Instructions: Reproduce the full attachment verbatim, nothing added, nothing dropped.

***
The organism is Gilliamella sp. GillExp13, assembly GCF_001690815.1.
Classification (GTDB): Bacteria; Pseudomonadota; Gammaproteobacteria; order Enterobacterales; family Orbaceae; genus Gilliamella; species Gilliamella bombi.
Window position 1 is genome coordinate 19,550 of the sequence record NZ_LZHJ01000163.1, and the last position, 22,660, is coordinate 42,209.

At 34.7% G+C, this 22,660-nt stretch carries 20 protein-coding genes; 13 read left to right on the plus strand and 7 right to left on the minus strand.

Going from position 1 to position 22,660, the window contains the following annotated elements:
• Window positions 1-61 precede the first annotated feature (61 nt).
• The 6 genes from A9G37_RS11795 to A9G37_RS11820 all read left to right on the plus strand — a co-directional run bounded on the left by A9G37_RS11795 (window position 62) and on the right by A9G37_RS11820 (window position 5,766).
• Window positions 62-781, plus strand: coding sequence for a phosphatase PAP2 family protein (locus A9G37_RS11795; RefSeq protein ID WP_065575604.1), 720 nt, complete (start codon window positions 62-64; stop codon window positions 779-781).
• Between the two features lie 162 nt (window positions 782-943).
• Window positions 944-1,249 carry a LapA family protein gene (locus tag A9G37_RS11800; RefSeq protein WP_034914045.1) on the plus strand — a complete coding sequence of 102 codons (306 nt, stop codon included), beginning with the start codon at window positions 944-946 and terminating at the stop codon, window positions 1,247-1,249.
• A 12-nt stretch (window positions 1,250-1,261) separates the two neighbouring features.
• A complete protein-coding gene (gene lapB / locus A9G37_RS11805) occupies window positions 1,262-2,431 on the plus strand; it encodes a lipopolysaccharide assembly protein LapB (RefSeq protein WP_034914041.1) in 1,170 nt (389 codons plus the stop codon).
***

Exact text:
The organism is Gilliamella sp. GillExp13, assembly GCF_001690815.1.
Classification (GTDB): Bacteria; Pseudomonadota; Gammaproteobacteria; order Enterobacterales; family Orbaceae; genus Gilliamella; species Gilliamella bombi.
Window position 1 is genome coordinate 19,550 of the sequence record NZ_LZHJ01000163.1, and the last position, 22,660, is coordinate 42,209.

At 34.7% G+C, this 22,660-nt stretch carries 20 protein-coding genes; 13 read left to right on the plus strand and 7 right to left on the minus strand.

Going from position 1 to position 22,660, the window contains the following annotated elements:
• Window positions 1-61 precede the first annotated feature (61 nt).
• The 6 genes from A9G37_RS11795 to A9G37_RS11820 all read left to right on the plus strand — a co-directional run bounded on the left by A9G37_RS11795 (window position 62) and on the right by A9G37_RS11820 (window position 5,766).
• Window positions 62-781, plus strand: coding sequence for a phosphatase PAP2 family protein (locus A9G37_RS11795; RefSeq protein ID WP_065575604.1), 720 nt, complete (start codon window positions 62-64; stop codon window positions 779-781).
• Between the two features lie 162 nt (window positions 782-943).
• Window positions 944-1,249 carry a LapA family protein gene (locus tag A9G37_RS11800; RefSeq protein WP_034914045.1) on the plus strand — a complete coding sequence of 102 codons (306 nt, stop codon included), beginning with the start codon at window positions 944-946 and terminating at the stop codon, window positions 1,247-1,249.
• A 12-nt stretch (window positions 1,250-1,261) separates the two neighbouring features.
• A complete protein-coding gene (gene lapB / locus A9G37_RS11805) occupies window positions 1,262-2,431 on the plus strand; it encodes a lipopolysaccharide assembly protein LapB (RefSeq protein WP_034914041.1) in 1,170 nt (389 codons plus the stop codon).